"How do we keep one another’s company? How might our lives unfold alongside those of our parents with Alzheimer’s nearby? In Arno Geiger’s exquisite memoir, he lets us into the private and sometimes sacred space he found in the company of his father—a relationship nurtured by his own willingness to share a mutual solitude, and to visit those places where his father’s spirit was broken and where it thrived. The tender stories in The Old King in His Exile hold the quiet love between these men, and invite the reader to apprehend more of what it can mean, even in our final days, to be alive." —Adrian Nicole Leblanc, author of Random Family: Love, Drugs, Trouble and Coming of Age in the Bronx
Arno Geiger’s father was never an easy man to know. Born into a farming family in Austria and conscripted into World War Two as a seventeen-year-old “schoolboy soldier,” he was later reticent about the past. When he started to change, Arno assumed it was due to the effects of aging and the breakup of a thirty-year marriage. But it turned out to be more than that.
As Arno Geiger writes in this heartbreaking and insightful memoir of his father’s later years, “Alzheimer’s is an illness that, like everything of significance, tells us about a lot more than just itself. Human characteristics and society’s mores are enlarged by the illness as if in a magnifying glass. The world is confusing to all of us, and when you look at it with a clear eye you see that the difference between the healthy and the sick is simply the degree to which they are able to conceal the confusion on the surface.” Knowing that his father won’t ask for help, Arno sets out on a journey to get to know his father at last. Arno remains at his side, listens to his words that are often full of wonderful, unexpected poetry, and discovers that despite everything, his father has not lost his wit, charm, and self-assurance.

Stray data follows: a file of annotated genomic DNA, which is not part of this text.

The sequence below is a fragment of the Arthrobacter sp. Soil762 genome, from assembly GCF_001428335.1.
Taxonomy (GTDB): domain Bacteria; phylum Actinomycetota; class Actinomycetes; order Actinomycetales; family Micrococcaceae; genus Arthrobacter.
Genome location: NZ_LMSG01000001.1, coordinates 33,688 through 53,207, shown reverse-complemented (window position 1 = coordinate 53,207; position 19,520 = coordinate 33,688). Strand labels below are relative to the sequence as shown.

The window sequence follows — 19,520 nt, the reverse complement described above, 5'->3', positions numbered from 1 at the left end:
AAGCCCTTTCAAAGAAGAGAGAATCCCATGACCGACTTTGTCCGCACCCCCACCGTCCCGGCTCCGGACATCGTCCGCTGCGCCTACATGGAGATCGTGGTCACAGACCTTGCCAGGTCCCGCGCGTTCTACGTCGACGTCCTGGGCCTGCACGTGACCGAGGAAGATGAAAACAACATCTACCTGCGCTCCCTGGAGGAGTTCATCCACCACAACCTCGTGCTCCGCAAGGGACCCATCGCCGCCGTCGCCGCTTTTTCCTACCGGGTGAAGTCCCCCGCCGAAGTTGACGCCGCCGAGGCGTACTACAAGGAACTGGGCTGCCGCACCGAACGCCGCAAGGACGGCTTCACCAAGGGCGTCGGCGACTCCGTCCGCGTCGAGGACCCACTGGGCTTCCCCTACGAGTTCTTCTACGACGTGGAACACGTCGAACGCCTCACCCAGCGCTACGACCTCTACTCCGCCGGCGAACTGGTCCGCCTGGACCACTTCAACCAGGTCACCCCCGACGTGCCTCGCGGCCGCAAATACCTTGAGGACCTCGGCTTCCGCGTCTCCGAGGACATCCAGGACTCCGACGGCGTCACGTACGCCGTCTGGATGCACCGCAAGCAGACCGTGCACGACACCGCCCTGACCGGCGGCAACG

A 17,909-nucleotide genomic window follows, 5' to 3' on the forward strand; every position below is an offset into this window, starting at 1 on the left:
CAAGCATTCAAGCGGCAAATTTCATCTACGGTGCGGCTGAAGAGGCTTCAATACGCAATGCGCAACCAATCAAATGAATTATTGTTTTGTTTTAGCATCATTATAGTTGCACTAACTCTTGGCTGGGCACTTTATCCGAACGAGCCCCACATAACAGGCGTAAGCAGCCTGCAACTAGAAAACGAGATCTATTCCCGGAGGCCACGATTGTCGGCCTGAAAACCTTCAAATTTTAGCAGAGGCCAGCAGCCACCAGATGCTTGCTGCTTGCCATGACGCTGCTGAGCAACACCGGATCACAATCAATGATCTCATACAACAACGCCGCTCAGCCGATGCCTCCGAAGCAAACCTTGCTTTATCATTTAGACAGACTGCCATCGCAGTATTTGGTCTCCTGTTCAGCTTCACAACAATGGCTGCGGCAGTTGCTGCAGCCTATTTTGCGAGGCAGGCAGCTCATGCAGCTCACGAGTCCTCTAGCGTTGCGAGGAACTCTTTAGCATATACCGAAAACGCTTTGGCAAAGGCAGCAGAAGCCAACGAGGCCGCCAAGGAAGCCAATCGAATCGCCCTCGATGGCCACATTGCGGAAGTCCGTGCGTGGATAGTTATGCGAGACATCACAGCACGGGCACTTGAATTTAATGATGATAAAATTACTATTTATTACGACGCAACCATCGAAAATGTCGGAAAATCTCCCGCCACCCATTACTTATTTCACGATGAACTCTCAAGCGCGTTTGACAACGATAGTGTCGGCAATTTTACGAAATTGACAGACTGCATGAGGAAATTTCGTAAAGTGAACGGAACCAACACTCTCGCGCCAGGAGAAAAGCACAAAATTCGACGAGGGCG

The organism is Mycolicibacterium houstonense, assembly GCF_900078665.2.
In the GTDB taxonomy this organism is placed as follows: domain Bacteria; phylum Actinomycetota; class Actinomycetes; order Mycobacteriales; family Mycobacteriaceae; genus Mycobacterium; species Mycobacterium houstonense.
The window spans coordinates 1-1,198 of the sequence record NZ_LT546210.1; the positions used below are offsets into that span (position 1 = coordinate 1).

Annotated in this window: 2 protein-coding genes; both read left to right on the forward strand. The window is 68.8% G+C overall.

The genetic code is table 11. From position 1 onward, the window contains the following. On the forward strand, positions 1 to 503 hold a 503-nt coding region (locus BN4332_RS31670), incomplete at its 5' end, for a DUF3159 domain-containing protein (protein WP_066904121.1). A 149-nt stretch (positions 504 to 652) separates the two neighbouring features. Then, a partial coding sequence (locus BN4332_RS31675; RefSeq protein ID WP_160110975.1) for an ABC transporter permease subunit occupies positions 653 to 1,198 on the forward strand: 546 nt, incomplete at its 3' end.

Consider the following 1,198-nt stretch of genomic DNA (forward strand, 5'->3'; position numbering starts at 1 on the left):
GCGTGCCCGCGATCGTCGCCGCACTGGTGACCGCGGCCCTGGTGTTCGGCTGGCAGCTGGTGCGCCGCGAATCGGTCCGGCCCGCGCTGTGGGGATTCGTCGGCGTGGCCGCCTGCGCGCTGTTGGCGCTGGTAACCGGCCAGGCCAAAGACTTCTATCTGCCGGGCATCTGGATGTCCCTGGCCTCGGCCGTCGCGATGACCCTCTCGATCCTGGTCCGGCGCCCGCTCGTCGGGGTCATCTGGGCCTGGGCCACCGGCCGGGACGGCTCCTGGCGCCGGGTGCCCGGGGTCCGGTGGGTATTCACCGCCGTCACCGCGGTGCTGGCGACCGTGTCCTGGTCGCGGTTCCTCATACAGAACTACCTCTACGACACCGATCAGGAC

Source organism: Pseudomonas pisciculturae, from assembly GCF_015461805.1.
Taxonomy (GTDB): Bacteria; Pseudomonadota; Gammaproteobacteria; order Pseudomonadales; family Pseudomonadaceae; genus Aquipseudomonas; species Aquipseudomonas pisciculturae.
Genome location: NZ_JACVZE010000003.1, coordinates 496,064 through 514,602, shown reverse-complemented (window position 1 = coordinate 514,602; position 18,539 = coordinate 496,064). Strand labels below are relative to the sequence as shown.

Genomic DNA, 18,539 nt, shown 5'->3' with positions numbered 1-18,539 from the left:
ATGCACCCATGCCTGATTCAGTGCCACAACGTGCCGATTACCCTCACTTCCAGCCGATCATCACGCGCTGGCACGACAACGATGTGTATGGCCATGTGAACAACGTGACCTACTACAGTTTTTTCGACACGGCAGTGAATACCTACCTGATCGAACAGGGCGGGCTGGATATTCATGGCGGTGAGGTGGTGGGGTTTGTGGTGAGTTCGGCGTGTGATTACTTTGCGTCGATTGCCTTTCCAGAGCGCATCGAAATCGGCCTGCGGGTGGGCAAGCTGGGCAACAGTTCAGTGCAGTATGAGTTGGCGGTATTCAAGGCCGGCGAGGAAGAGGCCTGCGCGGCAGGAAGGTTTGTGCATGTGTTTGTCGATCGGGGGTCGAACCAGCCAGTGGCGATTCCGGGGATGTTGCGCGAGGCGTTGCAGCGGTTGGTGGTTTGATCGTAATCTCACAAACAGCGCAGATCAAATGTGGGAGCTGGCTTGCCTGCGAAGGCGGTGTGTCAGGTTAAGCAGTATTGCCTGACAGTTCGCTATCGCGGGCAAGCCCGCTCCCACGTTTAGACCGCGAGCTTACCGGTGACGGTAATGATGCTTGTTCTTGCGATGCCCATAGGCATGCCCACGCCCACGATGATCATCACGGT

Awash with light, full of life and surprising insights, and often very funny, The Old King In His Exile is a wonderfully affecting story that will offer solace to anyone who has struggled with losing an aging loved one.
About the Author:
Arno Geiger grew up in the village of Wolfurt near Bregenz, Austria. He studied German studies, ancient history and comparative literature at the Universities of Innsbruck and Vienna. He has worked as a freelance writer since 1993. From 1986 to 2002, he also worked as a technician at the annual Bregenzer Festspiele summer opera festival. In October 2005, he was the recipient of the first Deutscher Buchpreis literature prize (awarded by the booksellers' association of Germany) for his novel Es geht uns gut. Geiger lives in Wolfurt and Vienna.
Stefan Tobler founded his celebrated publishing house, And Other Stories, out of frustration at the great books not being published in English. With English and Swiss parents, he was born in the Amazon. After his first degree, he moved to Dresden for some years. He later did an MA and PhD at UEA, Norwich. He translates from Portuguese and German. His translations include the 2015 Oxford-Weidenfeld Translation Prize shortlisted Água Viva by Clarice Lispector, A Cup of Rage by Raduan Nassar (Penguin Modern Classics), the poetry collection Silence River by Antônio Moura (Arc) and Rodrigo de Souza Leão’s All Dogs are Blue. He reads French and Spanish too. He’s on Twitter @stefantobler.